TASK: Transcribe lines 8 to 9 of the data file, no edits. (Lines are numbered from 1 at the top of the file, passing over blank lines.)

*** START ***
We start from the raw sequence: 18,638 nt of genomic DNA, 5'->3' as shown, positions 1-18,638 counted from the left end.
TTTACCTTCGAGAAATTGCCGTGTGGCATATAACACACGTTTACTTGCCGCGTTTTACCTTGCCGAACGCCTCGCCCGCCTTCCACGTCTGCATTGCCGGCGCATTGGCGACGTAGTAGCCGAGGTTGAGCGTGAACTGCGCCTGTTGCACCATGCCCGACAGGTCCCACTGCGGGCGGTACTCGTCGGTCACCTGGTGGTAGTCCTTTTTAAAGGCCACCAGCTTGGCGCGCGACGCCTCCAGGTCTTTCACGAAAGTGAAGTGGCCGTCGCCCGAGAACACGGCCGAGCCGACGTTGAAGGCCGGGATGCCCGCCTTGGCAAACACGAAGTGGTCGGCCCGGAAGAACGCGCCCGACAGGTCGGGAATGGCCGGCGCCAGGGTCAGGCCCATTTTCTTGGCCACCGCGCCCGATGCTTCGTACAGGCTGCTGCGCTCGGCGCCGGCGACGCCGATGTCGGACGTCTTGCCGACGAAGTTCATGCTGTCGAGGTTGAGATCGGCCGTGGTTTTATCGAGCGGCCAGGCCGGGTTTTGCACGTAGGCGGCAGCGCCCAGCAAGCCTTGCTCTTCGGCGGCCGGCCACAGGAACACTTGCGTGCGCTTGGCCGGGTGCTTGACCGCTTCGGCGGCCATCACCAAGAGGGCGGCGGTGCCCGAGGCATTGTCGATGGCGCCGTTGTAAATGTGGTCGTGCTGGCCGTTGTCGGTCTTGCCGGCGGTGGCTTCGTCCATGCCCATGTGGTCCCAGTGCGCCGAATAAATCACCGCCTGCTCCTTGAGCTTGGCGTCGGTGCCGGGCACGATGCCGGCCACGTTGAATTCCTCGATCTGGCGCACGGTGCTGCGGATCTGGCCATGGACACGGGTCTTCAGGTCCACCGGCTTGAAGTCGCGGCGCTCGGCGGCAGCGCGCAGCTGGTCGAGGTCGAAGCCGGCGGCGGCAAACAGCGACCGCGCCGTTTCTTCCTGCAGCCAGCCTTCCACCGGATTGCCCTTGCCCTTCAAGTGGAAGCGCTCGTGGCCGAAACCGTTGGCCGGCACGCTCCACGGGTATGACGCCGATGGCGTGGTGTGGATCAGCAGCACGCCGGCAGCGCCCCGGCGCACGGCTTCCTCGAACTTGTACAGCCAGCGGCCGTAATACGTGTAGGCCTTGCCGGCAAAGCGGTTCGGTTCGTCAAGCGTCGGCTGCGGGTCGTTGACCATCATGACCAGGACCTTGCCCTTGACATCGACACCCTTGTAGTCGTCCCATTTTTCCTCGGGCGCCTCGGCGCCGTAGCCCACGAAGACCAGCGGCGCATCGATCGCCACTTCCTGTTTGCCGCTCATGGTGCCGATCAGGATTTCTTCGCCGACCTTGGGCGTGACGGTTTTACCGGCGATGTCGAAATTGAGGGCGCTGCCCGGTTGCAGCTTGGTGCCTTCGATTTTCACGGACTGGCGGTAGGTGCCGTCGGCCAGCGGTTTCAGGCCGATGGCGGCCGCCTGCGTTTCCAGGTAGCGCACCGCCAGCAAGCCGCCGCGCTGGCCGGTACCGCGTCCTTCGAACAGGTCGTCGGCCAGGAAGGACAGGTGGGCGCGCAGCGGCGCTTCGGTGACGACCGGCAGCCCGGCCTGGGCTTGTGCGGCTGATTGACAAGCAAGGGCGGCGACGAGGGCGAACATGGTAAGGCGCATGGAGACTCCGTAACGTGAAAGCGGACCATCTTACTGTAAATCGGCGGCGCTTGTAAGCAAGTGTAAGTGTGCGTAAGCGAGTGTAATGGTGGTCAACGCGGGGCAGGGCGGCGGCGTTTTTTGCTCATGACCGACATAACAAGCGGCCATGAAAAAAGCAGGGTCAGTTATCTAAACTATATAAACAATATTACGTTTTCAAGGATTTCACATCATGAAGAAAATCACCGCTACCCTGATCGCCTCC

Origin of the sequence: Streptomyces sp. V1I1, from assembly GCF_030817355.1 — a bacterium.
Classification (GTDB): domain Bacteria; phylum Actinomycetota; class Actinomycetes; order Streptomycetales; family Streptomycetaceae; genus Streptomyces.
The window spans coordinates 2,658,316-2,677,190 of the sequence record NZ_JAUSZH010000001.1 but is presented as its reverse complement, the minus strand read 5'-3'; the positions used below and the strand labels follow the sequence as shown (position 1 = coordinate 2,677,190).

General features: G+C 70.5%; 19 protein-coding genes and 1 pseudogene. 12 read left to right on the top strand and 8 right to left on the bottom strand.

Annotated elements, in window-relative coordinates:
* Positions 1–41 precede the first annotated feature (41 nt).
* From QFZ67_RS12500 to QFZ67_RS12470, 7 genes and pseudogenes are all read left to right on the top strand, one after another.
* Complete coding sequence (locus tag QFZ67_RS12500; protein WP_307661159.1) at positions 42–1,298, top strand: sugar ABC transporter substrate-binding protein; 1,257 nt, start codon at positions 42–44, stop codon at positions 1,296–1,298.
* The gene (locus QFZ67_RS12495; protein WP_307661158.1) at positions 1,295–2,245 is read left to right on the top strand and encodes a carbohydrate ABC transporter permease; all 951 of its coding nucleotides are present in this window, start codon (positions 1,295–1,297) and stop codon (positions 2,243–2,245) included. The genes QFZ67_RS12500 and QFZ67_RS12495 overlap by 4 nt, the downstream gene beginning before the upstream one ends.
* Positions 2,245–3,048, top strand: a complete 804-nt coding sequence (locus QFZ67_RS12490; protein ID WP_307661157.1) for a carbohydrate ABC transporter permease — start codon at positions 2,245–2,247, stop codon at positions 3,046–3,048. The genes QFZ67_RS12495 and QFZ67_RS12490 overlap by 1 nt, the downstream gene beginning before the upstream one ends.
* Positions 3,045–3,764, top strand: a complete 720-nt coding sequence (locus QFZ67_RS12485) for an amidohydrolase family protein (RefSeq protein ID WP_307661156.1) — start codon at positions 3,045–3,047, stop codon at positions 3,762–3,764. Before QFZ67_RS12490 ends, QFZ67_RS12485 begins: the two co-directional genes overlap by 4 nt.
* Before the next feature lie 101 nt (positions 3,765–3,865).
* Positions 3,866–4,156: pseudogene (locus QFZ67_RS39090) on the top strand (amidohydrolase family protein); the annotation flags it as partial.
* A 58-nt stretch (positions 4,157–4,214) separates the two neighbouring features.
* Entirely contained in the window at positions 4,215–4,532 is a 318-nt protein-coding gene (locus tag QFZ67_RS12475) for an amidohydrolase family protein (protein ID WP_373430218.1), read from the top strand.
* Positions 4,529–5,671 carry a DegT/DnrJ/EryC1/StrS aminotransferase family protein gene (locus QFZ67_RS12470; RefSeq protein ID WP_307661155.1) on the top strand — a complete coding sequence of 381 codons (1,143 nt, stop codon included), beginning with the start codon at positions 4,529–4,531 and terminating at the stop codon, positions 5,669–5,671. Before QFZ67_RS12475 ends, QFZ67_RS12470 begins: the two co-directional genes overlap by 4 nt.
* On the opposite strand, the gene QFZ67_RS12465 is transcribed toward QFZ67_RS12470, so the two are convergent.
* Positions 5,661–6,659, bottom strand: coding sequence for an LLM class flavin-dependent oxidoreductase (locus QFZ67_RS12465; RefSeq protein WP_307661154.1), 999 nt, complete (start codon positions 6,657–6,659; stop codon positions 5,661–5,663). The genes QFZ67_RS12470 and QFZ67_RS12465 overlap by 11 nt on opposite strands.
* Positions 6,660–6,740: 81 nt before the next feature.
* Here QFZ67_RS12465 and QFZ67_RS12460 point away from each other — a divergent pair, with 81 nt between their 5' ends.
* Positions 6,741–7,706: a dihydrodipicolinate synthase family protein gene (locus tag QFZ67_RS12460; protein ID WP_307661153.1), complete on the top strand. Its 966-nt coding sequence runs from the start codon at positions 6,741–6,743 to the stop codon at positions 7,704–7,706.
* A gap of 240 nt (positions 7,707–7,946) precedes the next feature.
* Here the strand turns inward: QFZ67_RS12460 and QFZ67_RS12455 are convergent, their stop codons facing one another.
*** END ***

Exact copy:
* Positions 1–41 precede the first annotated feature (41 nt).
* From QFZ67_RS12500 to QFZ67_RS12470, 7 genes and pseudogenes are all read left to right on the top strand, one after another.